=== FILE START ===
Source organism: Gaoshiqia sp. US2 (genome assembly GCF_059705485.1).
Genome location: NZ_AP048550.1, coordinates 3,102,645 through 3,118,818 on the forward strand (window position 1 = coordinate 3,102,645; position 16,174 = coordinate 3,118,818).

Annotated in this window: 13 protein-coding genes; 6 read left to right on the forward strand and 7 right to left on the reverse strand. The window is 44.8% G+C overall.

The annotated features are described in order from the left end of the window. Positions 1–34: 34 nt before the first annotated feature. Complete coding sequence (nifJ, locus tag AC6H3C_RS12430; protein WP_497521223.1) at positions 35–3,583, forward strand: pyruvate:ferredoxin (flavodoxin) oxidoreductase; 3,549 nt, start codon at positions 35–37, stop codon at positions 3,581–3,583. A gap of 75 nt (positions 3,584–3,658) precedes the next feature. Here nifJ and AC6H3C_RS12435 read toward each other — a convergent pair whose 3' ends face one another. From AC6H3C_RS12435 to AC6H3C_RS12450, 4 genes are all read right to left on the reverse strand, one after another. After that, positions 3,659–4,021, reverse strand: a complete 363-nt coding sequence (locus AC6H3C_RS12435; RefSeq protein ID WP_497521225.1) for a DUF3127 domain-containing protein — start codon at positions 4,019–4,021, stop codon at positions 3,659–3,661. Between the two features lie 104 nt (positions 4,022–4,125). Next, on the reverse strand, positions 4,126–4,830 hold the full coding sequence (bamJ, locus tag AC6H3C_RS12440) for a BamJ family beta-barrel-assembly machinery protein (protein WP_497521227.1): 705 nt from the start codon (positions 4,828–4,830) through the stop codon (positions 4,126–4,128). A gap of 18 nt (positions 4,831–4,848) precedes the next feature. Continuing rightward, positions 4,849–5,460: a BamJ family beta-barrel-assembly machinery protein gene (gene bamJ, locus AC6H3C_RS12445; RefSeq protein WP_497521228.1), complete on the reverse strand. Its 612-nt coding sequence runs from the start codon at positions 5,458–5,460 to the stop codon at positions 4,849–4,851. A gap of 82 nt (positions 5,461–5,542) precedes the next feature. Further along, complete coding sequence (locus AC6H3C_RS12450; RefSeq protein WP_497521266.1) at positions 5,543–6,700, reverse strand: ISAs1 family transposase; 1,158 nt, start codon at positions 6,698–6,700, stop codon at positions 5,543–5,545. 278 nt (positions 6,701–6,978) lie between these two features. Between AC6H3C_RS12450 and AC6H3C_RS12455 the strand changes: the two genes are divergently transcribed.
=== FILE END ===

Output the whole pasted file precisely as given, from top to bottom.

Source organism: Gaoshiqia sp. US2 (genome assembly GCF_059705485.1).
Genome location: NZ_AP048550.1, coordinates 3,102,645 through 3,118,818 on the forward strand (window position 1 = coordinate 3,102,645; position 16,174 = coordinate 3,118,818).

Annotated in this window: 13 protein-coding genes; 6 read left to right on the forward strand and 7 right to left on the reverse strand. The window is 44.8% G+C overall.

The annotated features are described in order from the left end of the window. Positions 1–34: 34 nt before the first annotated feature. Complete coding sequence (nifJ, locus tag AC6H3C_RS12430; protein WP_497521223.1) at positions 35–3,583, forward strand: pyruvate:ferredoxin (flavodoxin) oxidoreductase; 3,549 nt, start codon at positions 35–37, stop codon at positions 3,581–3,583. A gap of 75 nt (positions 3,584–3,658) precedes the next feature. Here nifJ and AC6H3C_RS12435 read toward each other — a convergent pair whose 3' ends face one another. From AC6H3C_RS12435 to AC6H3C_RS12450, 4 genes are all read right to left on the reverse strand, one after another. After that, positions 3,659–4,021, reverse strand: a complete 363-nt coding sequence (locus AC6H3C_RS12435; RefSeq protein ID WP_497521225.1) for a DUF3127 domain-containing protein — start codon at positions 4,019–4,021, stop codon at positions 3,659–3,661. Between the two features lie 104 nt (positions 4,022–4,125). Next, on the reverse strand, positions 4,126–4,830 hold the full coding sequence (bamJ, locus tag AC6H3C_RS12440) for a BamJ family beta-barrel-assembly machinery protein (protein WP_497521227.1): 705 nt from the start codon (positions 4,828–4,830) through the stop codon (positions 4,126–4,128). A gap of 18 nt (positions 4,831–4,848) precedes the next feature. Continuing rightward, positions 4,849–5,460: a BamJ family beta-barrel-assembly machinery protein gene (gene bamJ, locus AC6H3C_RS12445; RefSeq protein WP_497521228.1), complete on the reverse strand. Its 612-nt coding sequence runs from the start codon at positions 5,458–5,460 to the stop codon at positions 4,849–4,851. A gap of 82 nt (positions 5,461–5,542) precedes the next feature. Further along, complete coding sequence (locus AC6H3C_RS12450; RefSeq protein WP_497521266.1) at positions 5,543–6,700, reverse strand: ISAs1 family transposase; 1,158 nt, start codon at positions 6,698–6,700, stop codon at positions 5,543–5,545. 278 nt (positions 6,701–6,978) lie between these two features. Between AC6H3C_RS12450 and AC6H3C_RS12455 the strand changes: the two genes are divergently transcribed.